- Historic Sites
Paul Horgan tells a lyric story of the Rio Grande Valley, where Spanish and Indian cultures met in a conflict of arms and ideas
December 1954 | Volume 6, Issue 1
Not all, for though they did not actually see, they heard of great cities on the river to the north, with many storied houses, where there were great riches, according to the people who told them so, and in fact: there was some evidence, for the people gave them some turquoises, and five arrowheads carved out of emerald.
Emerald? Where were these? Could they be examined?
Unfortunately, they had been lost in a frontier fracas with Governor de Guzmán’s men, but were perfectly real, a bright, polished, though not transparent green.
And these fabulous arrowheads came from the cities to the north, on the river?
Yes, and had been obtained by trade with southerly Indians, who bartered parrot feathers for them. There were other things of interest, and possibly of value—beautifully made shawls better than those made in Mexico, bangles and ornaments of beads, including coral that was traded inland from the South Sea, that great ocean lying to the west.
Yes, yes, shawls and beads—was there by any chance any sign of gold and silver and other metals?
Not directly, save for a copper hawk’s-bell come upon in the prairies far inland. The trading Indians were asked, as of course all people were asked every time they met anyone, whether gold and silver were in use in the great river houses. The reply was no, they did not seem to place much value on such substances. However, in the mountains through which they had come, reported Núñez Cabeza de Vaca, he and his friends had themselves seen many signs of “gold, antimony, iron, copper, and other metals.”
Could the way be followed by strangers to the land?
Probably—certainly, if anyone went along who had once travelled it.
Good. The refugees would please prepare a written report of all they had seen, as fully as possible, to be forwarded to the home government.
It was like the imperceptible rising of a pall of smoke from unknown land which became slowly visible.
All the evidence was translated into visions of wealth. But after all, experience made it seem plausible that the northern country should be another Mexico, another Peru, where in their own terms of gold and silver the conquerors had found wealth so real and heavy that the treasure ships returning to Spain with only the King’s fifth of all colonial income were worth whole fleets of raiders to the French and British. From the very first evidence at the tropical coast, with Montezuma’s gifts to Cortés of golden suns the size of carriage wheels and the rest, there was promise in every report of an unknown land.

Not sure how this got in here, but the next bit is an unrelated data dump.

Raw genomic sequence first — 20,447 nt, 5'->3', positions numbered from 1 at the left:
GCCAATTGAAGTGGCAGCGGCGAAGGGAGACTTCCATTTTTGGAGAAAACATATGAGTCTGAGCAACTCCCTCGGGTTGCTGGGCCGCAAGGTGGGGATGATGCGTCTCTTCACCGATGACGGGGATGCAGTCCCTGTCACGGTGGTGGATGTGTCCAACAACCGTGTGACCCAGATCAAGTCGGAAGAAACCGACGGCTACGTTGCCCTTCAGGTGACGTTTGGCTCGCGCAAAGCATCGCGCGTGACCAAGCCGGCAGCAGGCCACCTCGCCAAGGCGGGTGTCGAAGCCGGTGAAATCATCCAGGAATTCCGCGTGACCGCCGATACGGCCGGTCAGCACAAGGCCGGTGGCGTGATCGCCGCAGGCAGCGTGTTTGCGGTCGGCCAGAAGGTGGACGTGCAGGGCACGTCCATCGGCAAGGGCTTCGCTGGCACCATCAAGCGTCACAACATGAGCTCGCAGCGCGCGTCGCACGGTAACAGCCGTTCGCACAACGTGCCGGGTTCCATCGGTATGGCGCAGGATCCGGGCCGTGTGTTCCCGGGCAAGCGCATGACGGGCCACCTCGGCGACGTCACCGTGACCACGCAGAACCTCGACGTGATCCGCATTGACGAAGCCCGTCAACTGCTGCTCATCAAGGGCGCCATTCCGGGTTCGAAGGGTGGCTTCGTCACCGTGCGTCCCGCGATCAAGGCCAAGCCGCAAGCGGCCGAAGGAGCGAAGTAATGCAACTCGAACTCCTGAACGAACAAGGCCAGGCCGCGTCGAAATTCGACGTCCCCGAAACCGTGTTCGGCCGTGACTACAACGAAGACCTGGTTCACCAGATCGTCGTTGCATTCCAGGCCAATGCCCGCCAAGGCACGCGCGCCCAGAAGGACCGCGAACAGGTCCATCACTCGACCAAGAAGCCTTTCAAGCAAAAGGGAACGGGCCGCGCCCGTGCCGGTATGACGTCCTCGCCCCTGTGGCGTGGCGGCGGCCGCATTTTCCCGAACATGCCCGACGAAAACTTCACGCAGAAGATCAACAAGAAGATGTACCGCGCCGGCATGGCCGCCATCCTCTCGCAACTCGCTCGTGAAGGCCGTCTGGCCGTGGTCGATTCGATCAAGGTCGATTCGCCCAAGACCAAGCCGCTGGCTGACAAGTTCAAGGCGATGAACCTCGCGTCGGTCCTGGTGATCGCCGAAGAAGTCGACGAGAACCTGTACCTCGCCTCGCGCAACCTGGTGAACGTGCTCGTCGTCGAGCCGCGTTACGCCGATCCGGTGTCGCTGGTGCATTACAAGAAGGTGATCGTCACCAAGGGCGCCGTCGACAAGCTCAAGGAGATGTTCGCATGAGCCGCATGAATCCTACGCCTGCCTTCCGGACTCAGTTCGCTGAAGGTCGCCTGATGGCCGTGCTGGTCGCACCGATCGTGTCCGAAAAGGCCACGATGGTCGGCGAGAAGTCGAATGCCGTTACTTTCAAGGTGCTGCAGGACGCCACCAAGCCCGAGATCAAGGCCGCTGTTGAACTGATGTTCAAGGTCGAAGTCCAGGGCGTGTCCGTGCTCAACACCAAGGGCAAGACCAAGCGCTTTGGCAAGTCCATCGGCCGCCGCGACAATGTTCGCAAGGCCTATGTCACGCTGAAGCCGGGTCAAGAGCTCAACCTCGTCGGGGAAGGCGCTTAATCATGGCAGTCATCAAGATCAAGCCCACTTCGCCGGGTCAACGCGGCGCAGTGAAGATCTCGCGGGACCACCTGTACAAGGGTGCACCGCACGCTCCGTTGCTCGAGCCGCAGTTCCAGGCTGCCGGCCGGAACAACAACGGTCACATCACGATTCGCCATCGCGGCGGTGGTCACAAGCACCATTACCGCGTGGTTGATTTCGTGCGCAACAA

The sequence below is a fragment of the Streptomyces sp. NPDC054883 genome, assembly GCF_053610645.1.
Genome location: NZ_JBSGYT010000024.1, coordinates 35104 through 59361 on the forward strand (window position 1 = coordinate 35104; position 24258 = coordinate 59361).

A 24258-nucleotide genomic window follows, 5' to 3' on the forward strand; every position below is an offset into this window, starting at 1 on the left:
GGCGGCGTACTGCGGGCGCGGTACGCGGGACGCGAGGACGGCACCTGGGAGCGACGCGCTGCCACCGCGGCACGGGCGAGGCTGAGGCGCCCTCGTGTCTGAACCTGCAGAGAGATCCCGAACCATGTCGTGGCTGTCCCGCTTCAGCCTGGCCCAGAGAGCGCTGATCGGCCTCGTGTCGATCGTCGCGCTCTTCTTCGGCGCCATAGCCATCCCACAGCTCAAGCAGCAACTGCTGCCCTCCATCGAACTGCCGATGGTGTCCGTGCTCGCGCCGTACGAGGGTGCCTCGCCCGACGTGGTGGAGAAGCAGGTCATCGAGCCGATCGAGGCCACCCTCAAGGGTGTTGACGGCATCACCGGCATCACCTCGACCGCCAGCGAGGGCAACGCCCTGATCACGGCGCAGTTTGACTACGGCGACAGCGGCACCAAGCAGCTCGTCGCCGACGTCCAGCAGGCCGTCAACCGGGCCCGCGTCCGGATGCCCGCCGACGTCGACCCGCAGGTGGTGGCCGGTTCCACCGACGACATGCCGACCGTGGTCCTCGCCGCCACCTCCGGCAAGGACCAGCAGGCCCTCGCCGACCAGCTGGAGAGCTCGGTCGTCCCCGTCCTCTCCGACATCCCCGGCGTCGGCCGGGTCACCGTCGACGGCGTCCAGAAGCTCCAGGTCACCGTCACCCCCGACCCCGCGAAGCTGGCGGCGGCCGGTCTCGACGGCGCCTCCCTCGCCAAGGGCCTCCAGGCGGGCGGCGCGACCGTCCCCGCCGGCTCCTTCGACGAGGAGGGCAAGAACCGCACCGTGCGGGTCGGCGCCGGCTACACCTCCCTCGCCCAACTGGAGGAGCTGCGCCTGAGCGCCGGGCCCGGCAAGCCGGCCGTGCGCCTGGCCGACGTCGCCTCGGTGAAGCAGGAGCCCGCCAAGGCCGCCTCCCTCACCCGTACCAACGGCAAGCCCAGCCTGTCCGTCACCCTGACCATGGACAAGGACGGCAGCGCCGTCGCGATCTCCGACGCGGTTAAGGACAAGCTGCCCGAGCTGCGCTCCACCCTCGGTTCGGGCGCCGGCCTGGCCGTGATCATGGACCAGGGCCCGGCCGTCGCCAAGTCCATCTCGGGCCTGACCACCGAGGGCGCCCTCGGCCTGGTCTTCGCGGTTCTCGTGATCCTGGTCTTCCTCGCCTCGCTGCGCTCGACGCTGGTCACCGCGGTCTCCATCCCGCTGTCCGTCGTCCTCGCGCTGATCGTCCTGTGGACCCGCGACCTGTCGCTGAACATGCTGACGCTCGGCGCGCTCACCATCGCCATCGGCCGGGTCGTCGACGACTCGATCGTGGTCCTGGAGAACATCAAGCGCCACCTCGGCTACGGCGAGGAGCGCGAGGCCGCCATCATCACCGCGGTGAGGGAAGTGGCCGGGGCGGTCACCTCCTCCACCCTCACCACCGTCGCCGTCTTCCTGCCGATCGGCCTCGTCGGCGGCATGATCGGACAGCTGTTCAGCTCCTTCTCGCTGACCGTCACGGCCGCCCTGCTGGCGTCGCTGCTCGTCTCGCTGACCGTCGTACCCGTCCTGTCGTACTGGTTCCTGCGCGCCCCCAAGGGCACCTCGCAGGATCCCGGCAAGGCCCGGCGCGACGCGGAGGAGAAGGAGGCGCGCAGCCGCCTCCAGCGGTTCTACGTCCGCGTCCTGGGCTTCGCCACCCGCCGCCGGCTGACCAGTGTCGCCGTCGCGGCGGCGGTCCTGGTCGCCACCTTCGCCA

As interest grew in the conquest of the north, there was talk that the Spanish Governor of New Galicia, Francisco Vásquez de Coronado, would be named by the Viceroy to organize and command the new colonization. He had come to Mexico in the suite of the Viceroy a year or so before, and had shown himself to be an able man of government.
In midsummer of 1540 the Pueblo World of the river had the news of what was happening at the rocky towns to the west, in the deserts, where Zuñi people lived. New men had come, in shining garments, with tremendous animals on whose backs they rode. It seemed that these animals, with their great teeth in their long bony heads, ate people. There was a battle at the town of Hawikuh, where before the town the Indians made a line of sacred meal on the ground which they told the newcomers not to cross. One of the strangers advanced and made a long statement with a one-handed gesture to his brow, his breast, and each shoulder. More came up behind him. The Zuñis sounded their war horn, and were ready, with leather shields and bows, arrows, lances and maces. The women and the little ones and the old ones were sent many hours before to the hills beyond the town. The war captain gave the signal and arrows flew. Then came the men with the high animals, and gave war, making loud sudden noises with flashes of fire and smoke, and thrusting with hard knives as long as a leg. The Zuñis broke and ran to their town, the invaders followed, and a hot fight brought the surrender of the town in a little while. The new men broke into the food stores and ate like starving dogs. They made peace, and treated everyone kindly, though they had killed twenty Zuñis in the battle. Their chief was a grand lord who had been hurt in the fight, wearing a helmet of gold. He now recovered, and remained with his men at Hawikuh. Various chiefs from other pueblos went to see him, bringing him gifts of turkeys, animal skins and food. To them he gave marvellous little things never before seen, some to be worn, either as ornaments, like the flashing beads, or on the head, like the red caps, others to be played with, like the little bells. He made much of a sign to be given with fingers, crossed one over another, squarely, or fixed in wooden pieces. It was the mark by which they did everything. They could always be recognized by it.
There were people always moving on the long trails that went from the western deserts to the eastern plains. The news came along steadily.